Program
All lectures to take place in room ILC 150.
Monday 16 March
09:0009:30 

Registration & Welcome 
09:3010:30 
Jan Wehr 
Quantum Physics from Zero I 
10:4511:45 
Jan Wehr 
Quantum Physics from Zero II 

Lunch 

01:4502:45 
Robert Seiringer 
Inequalities for Schroedinger Operators and Applications I 
03:0004:00 
Robert Seiringer 
Inequalities for Schroedinger Operators and Applications II 
04:1505:15 
Volker Betz 
Superadiabatic transition histories in quantum molecular dynamics 
 
We are interested in the dynamics of a molecule's nuclear wave function near an avoided crossing of
two electronic energy levels. More precisely, we study the time development of the wave function's component
in an initially unoccupied energy subspace, when the wave packet crosses the transition region. In the optimal superadiabatic
representation, which we define, this component builds up monotonously, and has the approximate shape of an error function;
thus, its norm displays the same behaviour as observed by Michael Berry in a simplified, timeadiabtic model in 1990. Finally,
we give a simple, explicit formula for the transmitted wave packet in the scattering region, which is in excellent agreement with
high precision ab initio numerical computations. 
Tuesday 17 March
Wednesday 18 March
Thursday 19 March
09:3010:30 
Bruno Nachtergaele 
Quantum Entropy in Condensed Matter and Information Theory III 
10:4511:45 
Bruno Nachtergaele 
Quantum Entropy in Condensed Matter and Information Theory IV 
12:0001:00 
Mary Beth Ruskai 
A unified treatment of the convexity of relative entropy and certain trace functionals, with conditions for equality 
 
We introduce a generalization of relative entropy derived from the WignerYanaseDyson
entropy and give a simple, selfcontained proof that it is convex. Moreover, special cases
yield the joint convexity of relative entropy, and for the map (A,B) >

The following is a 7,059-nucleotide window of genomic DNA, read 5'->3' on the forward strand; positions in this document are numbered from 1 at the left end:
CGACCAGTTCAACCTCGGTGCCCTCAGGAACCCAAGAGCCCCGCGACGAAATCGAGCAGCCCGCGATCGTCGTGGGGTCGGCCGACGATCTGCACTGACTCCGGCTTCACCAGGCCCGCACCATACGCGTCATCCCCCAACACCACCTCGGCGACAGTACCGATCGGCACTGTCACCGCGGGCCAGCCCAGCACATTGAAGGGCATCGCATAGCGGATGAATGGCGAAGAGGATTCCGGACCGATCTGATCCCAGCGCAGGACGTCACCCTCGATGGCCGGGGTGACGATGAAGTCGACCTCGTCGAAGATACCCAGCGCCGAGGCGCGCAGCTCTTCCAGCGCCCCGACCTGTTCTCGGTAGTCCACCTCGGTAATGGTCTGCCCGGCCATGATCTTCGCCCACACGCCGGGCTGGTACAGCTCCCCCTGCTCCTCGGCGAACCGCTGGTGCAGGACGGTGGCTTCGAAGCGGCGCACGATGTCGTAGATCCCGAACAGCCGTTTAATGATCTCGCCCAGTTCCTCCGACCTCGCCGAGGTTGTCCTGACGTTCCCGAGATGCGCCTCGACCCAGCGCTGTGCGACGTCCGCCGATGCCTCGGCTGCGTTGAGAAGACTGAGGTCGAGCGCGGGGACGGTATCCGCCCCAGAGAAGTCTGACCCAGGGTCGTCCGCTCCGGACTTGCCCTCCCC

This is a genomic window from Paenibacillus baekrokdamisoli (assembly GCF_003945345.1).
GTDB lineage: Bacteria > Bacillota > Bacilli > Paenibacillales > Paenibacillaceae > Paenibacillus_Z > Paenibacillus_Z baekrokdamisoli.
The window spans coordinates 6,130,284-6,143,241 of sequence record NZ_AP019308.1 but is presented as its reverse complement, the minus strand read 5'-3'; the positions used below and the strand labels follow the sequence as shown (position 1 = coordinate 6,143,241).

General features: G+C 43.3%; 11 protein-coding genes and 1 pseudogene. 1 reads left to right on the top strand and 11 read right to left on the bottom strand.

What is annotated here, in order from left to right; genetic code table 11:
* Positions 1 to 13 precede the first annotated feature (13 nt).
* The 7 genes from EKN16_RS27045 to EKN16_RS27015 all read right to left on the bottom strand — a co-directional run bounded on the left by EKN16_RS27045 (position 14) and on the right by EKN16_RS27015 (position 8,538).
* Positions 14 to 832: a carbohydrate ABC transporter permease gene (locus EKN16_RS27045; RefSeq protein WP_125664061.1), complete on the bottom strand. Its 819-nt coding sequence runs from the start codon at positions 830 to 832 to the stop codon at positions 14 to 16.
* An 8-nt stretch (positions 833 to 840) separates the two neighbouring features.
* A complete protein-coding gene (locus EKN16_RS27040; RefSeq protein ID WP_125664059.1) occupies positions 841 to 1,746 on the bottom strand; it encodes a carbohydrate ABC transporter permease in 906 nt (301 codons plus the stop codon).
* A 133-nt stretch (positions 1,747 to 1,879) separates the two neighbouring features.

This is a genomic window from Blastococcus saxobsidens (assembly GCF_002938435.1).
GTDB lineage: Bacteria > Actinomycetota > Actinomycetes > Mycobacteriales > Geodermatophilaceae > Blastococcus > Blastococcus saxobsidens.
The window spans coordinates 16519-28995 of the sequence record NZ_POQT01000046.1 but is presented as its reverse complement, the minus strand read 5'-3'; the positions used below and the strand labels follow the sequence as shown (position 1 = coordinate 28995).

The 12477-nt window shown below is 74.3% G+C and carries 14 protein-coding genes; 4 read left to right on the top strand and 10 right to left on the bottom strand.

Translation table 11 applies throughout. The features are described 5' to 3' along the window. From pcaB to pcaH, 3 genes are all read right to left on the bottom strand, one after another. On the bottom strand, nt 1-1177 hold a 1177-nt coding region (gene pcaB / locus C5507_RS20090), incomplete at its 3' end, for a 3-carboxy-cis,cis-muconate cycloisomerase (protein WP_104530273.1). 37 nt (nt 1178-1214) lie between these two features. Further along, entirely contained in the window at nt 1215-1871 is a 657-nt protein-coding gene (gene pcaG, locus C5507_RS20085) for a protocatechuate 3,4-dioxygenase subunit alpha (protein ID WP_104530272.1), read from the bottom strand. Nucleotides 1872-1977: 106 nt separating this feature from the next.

Tr K^* A^p K B^{1p} Lieb's joint concavity for 0 < p < 1 and Ando's joint convexity for
1 < p < 2. This approach allows us to obtain conditions for equality in these cases, as
well as conditions for equality in a number of inequalities which follow from them.
These include the monotonicity under partial traces, and some Minkowski type matrix
inequalities proved by Lieb and Carlen for mixed (p,q) norms. In all cases the equality
conditions are independent of p; for extensions to three spaces they are identical to
the conditions for equality in the strong subadditivity of relative entropy.
Here is the corresponding article. 

Lunch 


03:0004:00 
Christopher King 
Comments on Hastings' additivity counterexamples 
04:1505:15 
Ryoichi Kawai 
Entropy production and the arrow of time beyond the second law of thermodynamics 
 
We will show that the thermodynamic entropy production, upon
perturbing Hamiltonian system arbitrarily far out of equilibrium in a
transition between two equilibrium states, is exactly given by
relative entropy between a density operator in a timeforward process
at an arbitrary time and a density operator in the timereversed
process at the same instance. This result makes precise connection
between dissipation and irreversibility. The result also implies
various inequalities significantly more useful than the second law of
thermodynamics. 
06:30 
Buffet at Hotel Sheraton 

Friday 20 March
09:3010:30 
Eric Carlen 
Trace Inequalities and Quantum Entropy III 
10:4511:45 
Eric Carlen 
Trace Inequalities and Quantum Entropy IV 

Lunch 

01:4502:45 
Christian Hainzl 
Dynamical collapse of massive stars in the BogolubovHarteeFockapproximation 
 
I will talk about the finitetime blowup for relativistic (Bogolubov)HartreeFock equations
with radial initial data and negative energy. The corresponding (Bogolubov)HartreeFock
equations for gravitating particles serve as approximation for the
dynamical evolution of white dwarfs. 
03:0004:00 
Charles Newman 
Ising Euclidean (Quantum) Fields and Cluster Area Measures 
 
I will discuss a representation for the magnetization field of
the critical twodimensional Ising model in the scaling limit as a (conformal) random
field using renormalized area measures associated with SLE (SchrammLoewner Evolution)
clusters. The renormalized areas come from the scaling limit of critical FK
(FortuinKasteleyn) clusters and the random field is a convergent sum of the area
measures with random signs. The representation is based on the interpretation of the
lattice magnetization as the sum of the signed areas of clusters. If time permits,
potential extensions, including to three dimensions will also be discussed. The talk
will be based on joint work with F. Camia (arXiv:0812.4030; to appear in PNAS) and on
work in progress with F. Camia and C. Garban.